A publication of Bureau of Land Management in California

Issue 484 - 6/8/11

a man rides an all-terrrain vehicle as flames loom high in the distance kayakers on the ocean near an island a furry western gray squirrel a man and a woman climb out of a mud pit up a dirt hill close-up of smiling man


- Wildfires and prevention
- America's Great Outdoors
- Get outdoors tip of the week
- Not for educators only: Wildlife trivia question of the week
- Wild horses and burros
- Headlines and highlights: Assorted topics from your public lands in California
- Meet your advisory council members
- Selected upcoming events
- National BLM and Department of the Interior items
- Wildlife stories from your public land

See this issue of News.bytes online at:

Firefighters from across the U.S., including California, are battling wildfires in Arizona and Texas -- including the "second largest wildfire in Arizona history."

"Arizona fires: Wallow Fire continues to grow" (The Arizona Republic, 6/8/11)
"The fire, growing by the hour, leapt farther north Tuesday and has now consumed about 389,000 acres, with at least 11 structures burned and 588 more threatened by the flames ... The Wallow Fire is now the second-largest in Arizona history, and at zero percent containment, it has become the No. 1 firefighting priority in the nation." With related links.

a man rides an all-terrrain vehicle as flames loom high in the distancea firefighter walks across a smokey landscape colored by flames"Raging Ariz. fire now larger than size of Phoenix" (Associated Press in San Francisco Chronicle, 6/8/11)
"A raging forest fire in eastern Arizona that has forced thousands from their homes headed Wednesday for a pair of transmission lines that supply electricity to hundreds of thousands of people as far east as Texas. The 607-square-mile blaze is expected to reach the power lines as early as Friday. If the lines are damaged, parts of New Mexico and Texas could face rolling blackouts." With several dozen photos of the wildfires, and of the smoke as it spreads into other states as far away as Iowa.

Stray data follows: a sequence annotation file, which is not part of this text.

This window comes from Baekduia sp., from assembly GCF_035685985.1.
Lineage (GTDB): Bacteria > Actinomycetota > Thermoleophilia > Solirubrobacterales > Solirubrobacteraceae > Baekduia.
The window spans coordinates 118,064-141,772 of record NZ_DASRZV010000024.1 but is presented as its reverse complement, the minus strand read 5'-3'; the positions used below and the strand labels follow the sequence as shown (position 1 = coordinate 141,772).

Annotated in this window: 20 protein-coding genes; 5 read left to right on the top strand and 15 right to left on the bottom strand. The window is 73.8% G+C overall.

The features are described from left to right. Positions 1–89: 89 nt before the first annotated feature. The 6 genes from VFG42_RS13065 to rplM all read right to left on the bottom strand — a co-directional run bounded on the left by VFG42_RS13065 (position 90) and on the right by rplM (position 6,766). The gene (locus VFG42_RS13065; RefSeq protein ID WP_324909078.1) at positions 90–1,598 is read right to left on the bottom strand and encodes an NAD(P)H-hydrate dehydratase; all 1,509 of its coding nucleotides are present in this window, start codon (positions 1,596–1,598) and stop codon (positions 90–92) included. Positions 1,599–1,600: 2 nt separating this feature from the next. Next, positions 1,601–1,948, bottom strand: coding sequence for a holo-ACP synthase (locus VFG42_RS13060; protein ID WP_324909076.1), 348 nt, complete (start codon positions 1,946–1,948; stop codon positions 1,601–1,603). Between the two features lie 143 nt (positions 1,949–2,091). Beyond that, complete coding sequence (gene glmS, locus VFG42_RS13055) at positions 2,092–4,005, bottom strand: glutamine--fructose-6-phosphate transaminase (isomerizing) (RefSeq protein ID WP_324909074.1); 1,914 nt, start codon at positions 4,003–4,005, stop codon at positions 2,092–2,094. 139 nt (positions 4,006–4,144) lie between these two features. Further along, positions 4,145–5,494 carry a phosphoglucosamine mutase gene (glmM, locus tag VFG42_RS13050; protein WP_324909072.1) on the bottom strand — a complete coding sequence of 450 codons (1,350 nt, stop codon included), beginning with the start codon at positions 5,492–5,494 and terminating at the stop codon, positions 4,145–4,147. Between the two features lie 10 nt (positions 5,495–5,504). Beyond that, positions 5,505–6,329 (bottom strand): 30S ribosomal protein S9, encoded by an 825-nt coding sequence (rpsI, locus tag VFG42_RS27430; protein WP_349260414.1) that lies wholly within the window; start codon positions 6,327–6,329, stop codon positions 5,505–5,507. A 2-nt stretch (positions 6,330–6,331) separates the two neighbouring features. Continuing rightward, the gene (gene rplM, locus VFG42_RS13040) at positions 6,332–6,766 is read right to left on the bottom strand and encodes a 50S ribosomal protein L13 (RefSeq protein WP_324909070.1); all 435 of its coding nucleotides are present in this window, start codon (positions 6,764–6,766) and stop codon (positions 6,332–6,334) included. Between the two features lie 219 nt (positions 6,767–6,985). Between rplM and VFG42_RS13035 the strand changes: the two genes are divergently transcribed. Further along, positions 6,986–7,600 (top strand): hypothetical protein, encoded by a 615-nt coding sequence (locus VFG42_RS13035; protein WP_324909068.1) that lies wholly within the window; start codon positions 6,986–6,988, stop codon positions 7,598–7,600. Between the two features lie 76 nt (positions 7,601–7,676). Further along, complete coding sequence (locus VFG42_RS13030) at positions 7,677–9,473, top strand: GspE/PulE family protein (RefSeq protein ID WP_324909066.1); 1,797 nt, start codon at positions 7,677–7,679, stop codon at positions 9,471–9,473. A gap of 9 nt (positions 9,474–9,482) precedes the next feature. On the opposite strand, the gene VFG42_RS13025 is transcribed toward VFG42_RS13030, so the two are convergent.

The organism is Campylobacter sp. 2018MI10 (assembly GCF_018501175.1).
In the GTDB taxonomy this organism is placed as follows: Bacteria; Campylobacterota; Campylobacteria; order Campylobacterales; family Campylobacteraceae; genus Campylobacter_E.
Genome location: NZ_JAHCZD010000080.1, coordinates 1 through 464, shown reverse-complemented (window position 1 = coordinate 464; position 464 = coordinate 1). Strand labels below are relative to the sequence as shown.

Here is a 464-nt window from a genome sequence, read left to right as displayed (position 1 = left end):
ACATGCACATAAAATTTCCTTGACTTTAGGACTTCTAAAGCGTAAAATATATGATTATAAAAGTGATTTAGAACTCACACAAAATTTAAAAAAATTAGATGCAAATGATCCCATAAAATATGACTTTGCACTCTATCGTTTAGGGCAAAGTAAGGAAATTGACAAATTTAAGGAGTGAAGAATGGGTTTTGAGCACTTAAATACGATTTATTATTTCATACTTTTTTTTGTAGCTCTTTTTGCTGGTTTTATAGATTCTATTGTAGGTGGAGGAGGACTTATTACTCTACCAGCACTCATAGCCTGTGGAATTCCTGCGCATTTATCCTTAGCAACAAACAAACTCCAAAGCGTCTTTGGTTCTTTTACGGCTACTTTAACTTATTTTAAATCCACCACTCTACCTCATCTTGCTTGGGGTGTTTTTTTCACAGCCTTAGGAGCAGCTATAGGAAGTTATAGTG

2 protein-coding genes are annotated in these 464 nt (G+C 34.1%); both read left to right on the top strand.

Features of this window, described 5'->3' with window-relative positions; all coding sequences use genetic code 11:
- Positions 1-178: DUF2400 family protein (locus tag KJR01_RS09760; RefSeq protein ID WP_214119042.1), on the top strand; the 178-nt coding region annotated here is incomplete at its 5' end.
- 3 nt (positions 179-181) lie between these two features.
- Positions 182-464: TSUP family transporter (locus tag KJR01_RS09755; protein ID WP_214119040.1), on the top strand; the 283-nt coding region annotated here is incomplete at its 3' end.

"Mesa first stop for out-of-state crews arriving to battle Wallow Fire" (East Valley Tribune - Tempe, Ariz., 6/7/11)
"As the massive Wallow fire burns in eastern Arizona, hundreds of firefighters from around the country are making their way here to help ... Crews that arrive from the center are given their supplies, fed and shipped by bus to the various sites...." Some crews will also help in plans to control flooding in the aftermath of the fires, as the burned ground is now subject to erosion when rainy season arrives.

a firefighter walks near a piece of construction equipment used to make fire lines"Thunderstorms help in the battle against Southeast Texas' blazes" (Beaumont, Texas Enterprise, 6/7/11)
Monday morning, firefighters in Liberty County -- including Jerry Martinez, fire management officer for BLM-California's Mother Lode Field Office -- "worried that afternoon thunderstorms would only bring a light rain while hampering their efforts ... But for at least one lightning-sparked wildfire - a 400-acre blaze in Liberty County - the downpour worked in concert with the Texas Forest Service to help put a damper on the flames."

California wildfires have kept BLM and other firefighters busy in several areas:

"Firefighters gain ground on multiple blazes"